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“The Social Responsibility of Business is to Increase its Profits”

December 5, 2011

Milton Friedman’s article of the same name outlines some interesting arguments in opposition of “socially responsible” businesses. Whether Friedman would include social enterprises in his criticism, seems debatable. While he challenges the ability of a business to make profit when it is syphoning some of its earnings into societal goals as well as the ability of an executive who orders this distribution of funds (as opposed to satisfying the desires of the stake holders) to maintain his position, he appears to make exceptions for businesses in which the stake holders have alternative goals to profit. For example, schools and hospitals have goals alternative to profit.

Perhaps the clearest of criticisms, though, comes from Adam Smith:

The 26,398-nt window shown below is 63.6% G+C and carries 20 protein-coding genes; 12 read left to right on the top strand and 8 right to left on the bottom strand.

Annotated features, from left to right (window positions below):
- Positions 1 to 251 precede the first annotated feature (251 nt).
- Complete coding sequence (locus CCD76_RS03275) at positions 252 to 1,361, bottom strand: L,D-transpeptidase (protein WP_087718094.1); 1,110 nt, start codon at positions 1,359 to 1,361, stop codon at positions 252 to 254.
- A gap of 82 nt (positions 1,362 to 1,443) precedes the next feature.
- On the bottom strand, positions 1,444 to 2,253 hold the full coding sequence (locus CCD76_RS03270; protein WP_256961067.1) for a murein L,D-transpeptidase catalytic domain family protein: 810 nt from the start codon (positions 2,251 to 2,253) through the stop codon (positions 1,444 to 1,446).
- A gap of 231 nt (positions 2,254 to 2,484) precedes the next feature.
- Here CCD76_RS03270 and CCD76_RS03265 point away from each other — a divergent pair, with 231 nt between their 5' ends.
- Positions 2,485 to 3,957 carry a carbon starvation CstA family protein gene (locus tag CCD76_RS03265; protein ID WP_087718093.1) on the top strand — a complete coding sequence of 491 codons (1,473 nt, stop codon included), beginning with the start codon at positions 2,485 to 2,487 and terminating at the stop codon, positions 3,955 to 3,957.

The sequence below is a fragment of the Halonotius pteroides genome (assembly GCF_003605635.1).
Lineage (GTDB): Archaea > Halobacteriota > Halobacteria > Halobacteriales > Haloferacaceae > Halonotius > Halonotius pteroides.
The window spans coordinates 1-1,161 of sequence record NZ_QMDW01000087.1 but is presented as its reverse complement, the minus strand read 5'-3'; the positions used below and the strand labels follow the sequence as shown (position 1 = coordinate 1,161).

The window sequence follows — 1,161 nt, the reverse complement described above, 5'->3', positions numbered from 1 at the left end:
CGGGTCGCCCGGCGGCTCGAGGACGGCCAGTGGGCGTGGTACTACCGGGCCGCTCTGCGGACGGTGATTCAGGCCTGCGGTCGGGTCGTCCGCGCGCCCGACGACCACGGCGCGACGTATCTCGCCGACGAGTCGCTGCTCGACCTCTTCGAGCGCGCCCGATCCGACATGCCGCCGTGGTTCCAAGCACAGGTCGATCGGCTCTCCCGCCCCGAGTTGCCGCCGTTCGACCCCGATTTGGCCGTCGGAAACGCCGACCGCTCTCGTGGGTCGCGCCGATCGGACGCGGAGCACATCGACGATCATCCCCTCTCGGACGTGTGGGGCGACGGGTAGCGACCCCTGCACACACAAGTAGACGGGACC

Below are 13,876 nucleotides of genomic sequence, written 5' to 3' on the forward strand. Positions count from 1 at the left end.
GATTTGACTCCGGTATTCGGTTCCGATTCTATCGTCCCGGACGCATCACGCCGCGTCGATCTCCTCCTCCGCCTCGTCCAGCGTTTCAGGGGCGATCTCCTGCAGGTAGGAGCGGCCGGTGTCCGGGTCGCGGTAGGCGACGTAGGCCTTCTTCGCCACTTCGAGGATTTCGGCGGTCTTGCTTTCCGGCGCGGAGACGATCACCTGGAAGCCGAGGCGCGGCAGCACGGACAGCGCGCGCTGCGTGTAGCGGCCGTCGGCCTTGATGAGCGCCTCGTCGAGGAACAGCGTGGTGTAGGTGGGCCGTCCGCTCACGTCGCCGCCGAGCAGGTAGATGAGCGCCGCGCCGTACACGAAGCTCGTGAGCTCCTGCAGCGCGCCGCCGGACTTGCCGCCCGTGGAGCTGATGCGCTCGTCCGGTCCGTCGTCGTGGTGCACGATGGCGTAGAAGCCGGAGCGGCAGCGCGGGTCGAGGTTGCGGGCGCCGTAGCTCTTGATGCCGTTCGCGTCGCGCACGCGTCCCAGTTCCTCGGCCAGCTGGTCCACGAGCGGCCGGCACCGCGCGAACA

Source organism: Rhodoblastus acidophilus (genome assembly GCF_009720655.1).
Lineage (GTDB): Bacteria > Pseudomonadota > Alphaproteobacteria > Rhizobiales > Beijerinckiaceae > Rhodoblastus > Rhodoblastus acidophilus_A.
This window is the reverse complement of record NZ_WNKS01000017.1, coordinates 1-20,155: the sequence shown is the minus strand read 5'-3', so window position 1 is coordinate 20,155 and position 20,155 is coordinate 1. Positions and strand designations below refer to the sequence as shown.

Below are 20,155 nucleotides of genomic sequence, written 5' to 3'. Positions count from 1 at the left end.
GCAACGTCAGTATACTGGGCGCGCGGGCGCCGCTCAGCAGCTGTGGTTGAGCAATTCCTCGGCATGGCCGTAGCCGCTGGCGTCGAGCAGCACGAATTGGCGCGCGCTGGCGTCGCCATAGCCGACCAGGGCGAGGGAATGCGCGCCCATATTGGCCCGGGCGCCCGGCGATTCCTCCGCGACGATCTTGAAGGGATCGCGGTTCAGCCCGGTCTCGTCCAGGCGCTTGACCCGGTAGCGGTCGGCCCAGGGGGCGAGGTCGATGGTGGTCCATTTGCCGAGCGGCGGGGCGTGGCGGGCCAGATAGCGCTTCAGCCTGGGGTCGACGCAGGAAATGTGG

“Every individual necessarily labours to render the annual revenue of the society as great as he can. He generally, indeed, neither intends to promote the public interest, nor knows how much he is promoting it. By preferring the support of domestic to that of foreign industry, he intends only his own security; and by directing that industry in such a manner as its produce may be of the greatest value, he intends only his own gain, and he is in this, as in many other cases, led by an invisible hand to promote an end which was no part of his intention. Nor is it always the worse for the society that it was no part of it. By pursuing his own interest he frequently promotes that of the society more effectually than when he really intends to promote it. I have never known much good done by those who affected to trade for the public good.”

Still, TROSA’s continuous growth and celebrated success suggest social entrepreneurship can at least overcome any shortcomings potential opponents may propose.

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